|Publication number||US5307434 A|
|Application number||US 07/914,782|
|Publication date||Apr 26, 1994|
|Filing date||Jul 16, 1992|
|Priority date||Jul 16, 1992|
|Also published as||EP0579439A1|
|Publication number||07914782, 914782, US 5307434 A, US 5307434A, US-A-5307434, US5307434 A, US5307434A|
|Inventors||Greg E. Blonder, William M. MacDonald|
|Original Assignee||At&T Bell Laboratories|
|Export Citation||BiBTeX, EndNote, RefMan|
|Patent Citations (11), Non-Patent Citations (2), Referenced by (26), Classifications (16), Legal Events (5)|
|External Links: USPTO, USPTO Assignment, Espacenet|
This invention pertains to optical fiber laser transmitters.
Optical fiber laser transmitters (i.e., packages that contain a semiconductor laser that is optically coupled to an optical fiber, typically a single mode fiber, that extends from the package) can be found in most, if not all, optical fiber communication systems. Such transmitters will almost certainly also be part of fiber-to-the-home communication systems. In view of the widespread current and future use of optical fiber laser transmitters it is important to have available a package design that can be economically and reliably manufactured and that yields a simple, thermally and mechanically stable single mode fiber transmitter package. This application discloses such a design.
The prior art knows many different transmitter designs, including many that utilize an integral resistor as heat source for solder bonding a component (typically the optical fiber) to a mounting part in the package. However, the prior art designs typically fall short of the above mentioned design goals. For instance, prior art designs typically comprise a multiplicity of piece parts, frequently including a variety of materials. Such designs typically are relatively difficult to assemble, require maintenance of close tolerances, and tend to be subject to thermal drift, due to differences in thermal expansion coefficients. Those skilled in the art will know that displacement of the, typically lensed, single mode fiber end by a mere fraction of a micron from the position of maximum coupling can result in significant loss of coupling efficiency.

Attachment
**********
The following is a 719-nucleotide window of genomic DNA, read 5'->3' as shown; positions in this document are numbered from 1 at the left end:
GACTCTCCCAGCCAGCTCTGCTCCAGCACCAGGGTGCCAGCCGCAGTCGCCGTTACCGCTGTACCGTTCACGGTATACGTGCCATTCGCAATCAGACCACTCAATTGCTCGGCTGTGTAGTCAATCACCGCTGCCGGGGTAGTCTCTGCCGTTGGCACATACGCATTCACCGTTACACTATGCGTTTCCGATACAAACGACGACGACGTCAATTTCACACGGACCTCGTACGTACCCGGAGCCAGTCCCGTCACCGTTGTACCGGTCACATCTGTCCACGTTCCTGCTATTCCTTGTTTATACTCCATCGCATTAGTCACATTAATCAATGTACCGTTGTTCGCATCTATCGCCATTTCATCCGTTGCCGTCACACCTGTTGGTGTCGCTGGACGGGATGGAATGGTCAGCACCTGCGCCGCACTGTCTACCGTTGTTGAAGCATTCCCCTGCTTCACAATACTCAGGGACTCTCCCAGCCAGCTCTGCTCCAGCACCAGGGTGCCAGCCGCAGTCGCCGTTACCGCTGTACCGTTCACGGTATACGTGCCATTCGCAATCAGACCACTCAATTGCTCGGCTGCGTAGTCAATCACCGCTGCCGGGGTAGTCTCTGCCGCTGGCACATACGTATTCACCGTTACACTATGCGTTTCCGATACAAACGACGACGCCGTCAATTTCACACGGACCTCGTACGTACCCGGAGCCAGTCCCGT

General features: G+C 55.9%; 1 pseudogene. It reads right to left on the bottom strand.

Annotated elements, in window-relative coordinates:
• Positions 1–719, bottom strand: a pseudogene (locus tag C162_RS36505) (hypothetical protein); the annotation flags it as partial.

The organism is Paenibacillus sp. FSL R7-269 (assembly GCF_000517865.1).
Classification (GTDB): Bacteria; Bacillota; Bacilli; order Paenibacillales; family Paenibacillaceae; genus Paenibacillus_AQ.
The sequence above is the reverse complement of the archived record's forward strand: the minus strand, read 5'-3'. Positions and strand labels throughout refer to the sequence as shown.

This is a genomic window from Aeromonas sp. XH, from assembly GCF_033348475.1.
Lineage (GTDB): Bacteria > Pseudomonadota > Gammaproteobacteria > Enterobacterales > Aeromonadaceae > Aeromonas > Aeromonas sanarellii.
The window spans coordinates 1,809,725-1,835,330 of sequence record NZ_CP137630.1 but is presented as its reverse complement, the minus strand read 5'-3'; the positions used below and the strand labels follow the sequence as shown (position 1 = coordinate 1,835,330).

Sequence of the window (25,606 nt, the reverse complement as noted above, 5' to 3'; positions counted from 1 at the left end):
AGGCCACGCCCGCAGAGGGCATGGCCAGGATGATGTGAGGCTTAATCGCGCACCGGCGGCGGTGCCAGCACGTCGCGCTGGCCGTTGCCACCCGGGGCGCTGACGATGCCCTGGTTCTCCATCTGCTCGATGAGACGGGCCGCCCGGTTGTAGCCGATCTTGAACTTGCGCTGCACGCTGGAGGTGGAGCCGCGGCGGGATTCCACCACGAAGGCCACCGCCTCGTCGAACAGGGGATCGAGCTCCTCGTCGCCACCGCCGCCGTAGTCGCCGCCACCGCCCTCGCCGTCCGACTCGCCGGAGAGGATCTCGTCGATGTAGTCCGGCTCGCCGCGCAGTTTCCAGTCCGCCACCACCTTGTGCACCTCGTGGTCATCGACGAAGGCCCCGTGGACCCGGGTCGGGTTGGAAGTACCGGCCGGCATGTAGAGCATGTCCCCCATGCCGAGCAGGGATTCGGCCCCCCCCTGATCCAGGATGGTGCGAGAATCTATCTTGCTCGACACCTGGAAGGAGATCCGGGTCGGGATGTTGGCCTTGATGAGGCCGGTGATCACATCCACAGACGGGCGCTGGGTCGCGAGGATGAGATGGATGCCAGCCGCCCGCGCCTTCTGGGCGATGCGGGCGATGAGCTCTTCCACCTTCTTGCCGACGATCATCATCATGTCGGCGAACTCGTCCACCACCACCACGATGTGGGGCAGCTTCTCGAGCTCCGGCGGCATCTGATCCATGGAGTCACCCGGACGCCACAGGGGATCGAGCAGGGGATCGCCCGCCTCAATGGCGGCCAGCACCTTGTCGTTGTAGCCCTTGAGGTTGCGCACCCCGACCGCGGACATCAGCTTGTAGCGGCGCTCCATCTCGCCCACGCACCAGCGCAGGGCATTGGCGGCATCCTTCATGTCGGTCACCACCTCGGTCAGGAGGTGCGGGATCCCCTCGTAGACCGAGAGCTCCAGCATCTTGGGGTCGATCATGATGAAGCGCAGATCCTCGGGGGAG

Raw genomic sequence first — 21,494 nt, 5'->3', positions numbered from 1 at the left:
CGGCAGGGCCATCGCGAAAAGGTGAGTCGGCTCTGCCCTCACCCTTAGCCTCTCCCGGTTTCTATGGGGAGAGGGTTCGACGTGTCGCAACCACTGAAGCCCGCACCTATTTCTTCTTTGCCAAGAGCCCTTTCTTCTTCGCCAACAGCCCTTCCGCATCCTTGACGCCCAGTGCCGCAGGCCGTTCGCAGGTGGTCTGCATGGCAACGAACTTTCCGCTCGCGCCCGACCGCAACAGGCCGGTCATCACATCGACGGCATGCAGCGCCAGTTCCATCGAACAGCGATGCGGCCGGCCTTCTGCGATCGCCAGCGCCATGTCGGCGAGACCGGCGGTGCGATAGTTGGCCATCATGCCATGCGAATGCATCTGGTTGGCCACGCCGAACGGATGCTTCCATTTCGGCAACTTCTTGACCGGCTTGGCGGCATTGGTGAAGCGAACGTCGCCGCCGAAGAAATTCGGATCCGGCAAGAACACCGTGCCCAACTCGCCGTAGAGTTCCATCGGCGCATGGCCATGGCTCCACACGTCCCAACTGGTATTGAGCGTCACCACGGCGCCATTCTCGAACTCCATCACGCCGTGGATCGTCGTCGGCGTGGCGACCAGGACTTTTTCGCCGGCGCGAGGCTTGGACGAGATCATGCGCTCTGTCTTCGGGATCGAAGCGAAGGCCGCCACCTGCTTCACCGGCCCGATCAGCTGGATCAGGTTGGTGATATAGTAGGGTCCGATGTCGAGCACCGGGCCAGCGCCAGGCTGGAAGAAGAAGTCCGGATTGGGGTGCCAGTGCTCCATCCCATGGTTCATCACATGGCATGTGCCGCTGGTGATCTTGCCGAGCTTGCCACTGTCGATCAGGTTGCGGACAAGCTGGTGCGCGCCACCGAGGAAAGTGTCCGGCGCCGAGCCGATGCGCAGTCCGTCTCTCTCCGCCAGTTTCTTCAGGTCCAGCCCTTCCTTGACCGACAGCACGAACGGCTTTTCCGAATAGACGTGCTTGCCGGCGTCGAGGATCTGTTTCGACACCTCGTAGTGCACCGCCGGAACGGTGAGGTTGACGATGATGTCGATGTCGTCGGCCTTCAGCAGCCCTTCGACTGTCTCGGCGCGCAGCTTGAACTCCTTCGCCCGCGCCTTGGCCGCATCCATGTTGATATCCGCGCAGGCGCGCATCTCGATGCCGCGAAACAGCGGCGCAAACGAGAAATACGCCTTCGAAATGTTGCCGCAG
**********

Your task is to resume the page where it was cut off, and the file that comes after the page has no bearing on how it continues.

Exemplary of prior art designs are U.S. Pat. Nos. 4,702,547; 4,798,439; 4,807,956; and 4,844,581; French patent publication No. 2,582,413 (publication date Nov. 28, 1986); Japanese patent 63-285,505/1988, and D. H. Hartman et al., Proceedings of SPIE, Vol. 703, p. 42 (1986). For instance, the '956 patent shows a laser (5) mounted on a base (15), with the base mounted on a substrate (13). The fiber is attached to a "sandwich" (14) on the substrate (13), with the sandwich consisting of an insulating layer (23), a resistor (24), a further insulating layer (25), and a metallic layer (26). A slit (16) provides some thermal isolation between the resistor (24) and the laser mount. As a further example, the '581 patent discloses a laser (33) mounted on a header (34) on ceramic substrate (1), and the fiber (36A) is attached by means of solder (7) to a multilayer feature (see FIG. 2 of the patent) that is disposed on substrate 1. The multilayer feature consists of screen printed thick films. Consequently, the thickness of the feature typically is difficult to control.
In a general sense the invention is an article that comprises an optical fiber laser transmitter of particularly advantageous design.